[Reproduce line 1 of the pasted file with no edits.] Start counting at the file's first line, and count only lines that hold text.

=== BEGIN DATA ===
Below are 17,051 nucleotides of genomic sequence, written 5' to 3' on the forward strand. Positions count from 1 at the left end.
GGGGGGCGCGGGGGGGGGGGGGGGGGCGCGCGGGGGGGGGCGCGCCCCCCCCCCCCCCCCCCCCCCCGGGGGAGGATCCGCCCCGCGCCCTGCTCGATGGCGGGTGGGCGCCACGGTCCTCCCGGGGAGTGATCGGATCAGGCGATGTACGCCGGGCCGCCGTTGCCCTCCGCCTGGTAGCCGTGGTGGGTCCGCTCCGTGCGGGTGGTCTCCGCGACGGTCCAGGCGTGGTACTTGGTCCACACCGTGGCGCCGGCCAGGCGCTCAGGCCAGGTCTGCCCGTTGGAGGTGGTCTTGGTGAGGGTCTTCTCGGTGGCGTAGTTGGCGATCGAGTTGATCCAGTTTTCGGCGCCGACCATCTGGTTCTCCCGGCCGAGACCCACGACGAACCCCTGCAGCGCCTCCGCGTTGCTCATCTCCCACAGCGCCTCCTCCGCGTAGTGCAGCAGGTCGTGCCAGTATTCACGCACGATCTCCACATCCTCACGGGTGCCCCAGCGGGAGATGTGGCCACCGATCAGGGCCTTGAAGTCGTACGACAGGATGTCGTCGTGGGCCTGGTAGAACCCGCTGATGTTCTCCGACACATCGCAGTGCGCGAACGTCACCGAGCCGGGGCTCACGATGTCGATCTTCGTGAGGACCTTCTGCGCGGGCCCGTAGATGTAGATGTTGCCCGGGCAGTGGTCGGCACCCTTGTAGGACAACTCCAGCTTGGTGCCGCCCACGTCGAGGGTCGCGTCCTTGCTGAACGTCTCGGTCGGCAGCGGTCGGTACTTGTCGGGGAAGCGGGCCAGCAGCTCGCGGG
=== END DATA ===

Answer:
Below are 17,051 nucleotides of genomic sequence, written 5' to 3' on the forward strand. Positions count from 1 at the left end.